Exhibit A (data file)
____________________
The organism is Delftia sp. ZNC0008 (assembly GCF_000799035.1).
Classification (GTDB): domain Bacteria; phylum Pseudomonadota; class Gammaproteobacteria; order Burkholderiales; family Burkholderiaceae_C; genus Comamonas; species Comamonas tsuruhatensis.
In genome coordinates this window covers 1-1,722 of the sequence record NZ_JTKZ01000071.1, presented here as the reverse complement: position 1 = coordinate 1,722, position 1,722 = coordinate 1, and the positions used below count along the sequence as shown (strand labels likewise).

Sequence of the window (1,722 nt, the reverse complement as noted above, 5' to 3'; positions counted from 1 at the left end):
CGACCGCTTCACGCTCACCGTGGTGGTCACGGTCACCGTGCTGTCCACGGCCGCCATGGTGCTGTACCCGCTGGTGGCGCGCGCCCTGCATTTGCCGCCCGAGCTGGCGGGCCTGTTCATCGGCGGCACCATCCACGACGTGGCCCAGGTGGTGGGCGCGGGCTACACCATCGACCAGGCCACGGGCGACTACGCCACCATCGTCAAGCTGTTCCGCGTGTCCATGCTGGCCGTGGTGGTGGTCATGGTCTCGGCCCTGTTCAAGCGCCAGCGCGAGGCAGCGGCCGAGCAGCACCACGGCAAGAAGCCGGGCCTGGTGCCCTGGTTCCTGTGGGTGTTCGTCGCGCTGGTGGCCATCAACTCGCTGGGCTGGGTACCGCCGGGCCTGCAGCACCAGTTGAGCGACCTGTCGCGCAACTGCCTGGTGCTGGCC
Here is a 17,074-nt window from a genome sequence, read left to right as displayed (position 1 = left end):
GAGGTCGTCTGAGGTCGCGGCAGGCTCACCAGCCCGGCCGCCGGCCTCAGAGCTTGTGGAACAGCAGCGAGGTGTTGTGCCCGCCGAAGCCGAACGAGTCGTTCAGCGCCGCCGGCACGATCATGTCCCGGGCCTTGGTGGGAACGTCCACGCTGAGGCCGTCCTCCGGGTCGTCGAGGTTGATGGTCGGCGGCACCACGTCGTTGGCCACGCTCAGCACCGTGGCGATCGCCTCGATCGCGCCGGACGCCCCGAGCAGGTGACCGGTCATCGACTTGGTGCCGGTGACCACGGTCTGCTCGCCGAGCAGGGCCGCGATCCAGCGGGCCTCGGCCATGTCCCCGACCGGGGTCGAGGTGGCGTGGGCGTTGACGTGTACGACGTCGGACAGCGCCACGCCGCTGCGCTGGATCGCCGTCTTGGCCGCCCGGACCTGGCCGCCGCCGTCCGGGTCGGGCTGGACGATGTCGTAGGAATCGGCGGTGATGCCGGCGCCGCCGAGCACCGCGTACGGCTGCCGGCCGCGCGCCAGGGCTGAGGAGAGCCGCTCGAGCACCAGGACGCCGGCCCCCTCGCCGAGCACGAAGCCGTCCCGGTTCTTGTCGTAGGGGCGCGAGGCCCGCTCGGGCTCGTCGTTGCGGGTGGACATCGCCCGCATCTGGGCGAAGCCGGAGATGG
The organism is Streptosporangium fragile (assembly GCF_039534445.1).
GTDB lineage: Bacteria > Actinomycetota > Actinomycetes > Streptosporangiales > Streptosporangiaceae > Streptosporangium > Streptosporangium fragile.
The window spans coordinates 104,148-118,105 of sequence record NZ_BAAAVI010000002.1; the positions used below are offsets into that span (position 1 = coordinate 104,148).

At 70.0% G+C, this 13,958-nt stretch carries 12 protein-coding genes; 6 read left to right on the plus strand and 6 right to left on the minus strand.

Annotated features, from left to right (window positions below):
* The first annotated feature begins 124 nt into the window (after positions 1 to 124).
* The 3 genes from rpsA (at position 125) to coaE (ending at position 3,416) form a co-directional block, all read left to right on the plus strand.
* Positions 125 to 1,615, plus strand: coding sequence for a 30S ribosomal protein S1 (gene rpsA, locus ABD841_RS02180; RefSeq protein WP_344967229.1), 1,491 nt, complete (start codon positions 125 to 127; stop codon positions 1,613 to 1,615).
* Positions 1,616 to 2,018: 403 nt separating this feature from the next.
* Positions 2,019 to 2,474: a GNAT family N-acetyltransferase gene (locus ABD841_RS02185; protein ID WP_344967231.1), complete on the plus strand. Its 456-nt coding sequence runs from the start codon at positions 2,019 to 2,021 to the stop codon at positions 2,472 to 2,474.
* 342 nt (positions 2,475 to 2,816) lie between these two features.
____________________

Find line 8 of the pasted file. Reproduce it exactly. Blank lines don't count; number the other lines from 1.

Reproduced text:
The organism is Streptosporangium fragile (assembly GCF_039534445.1).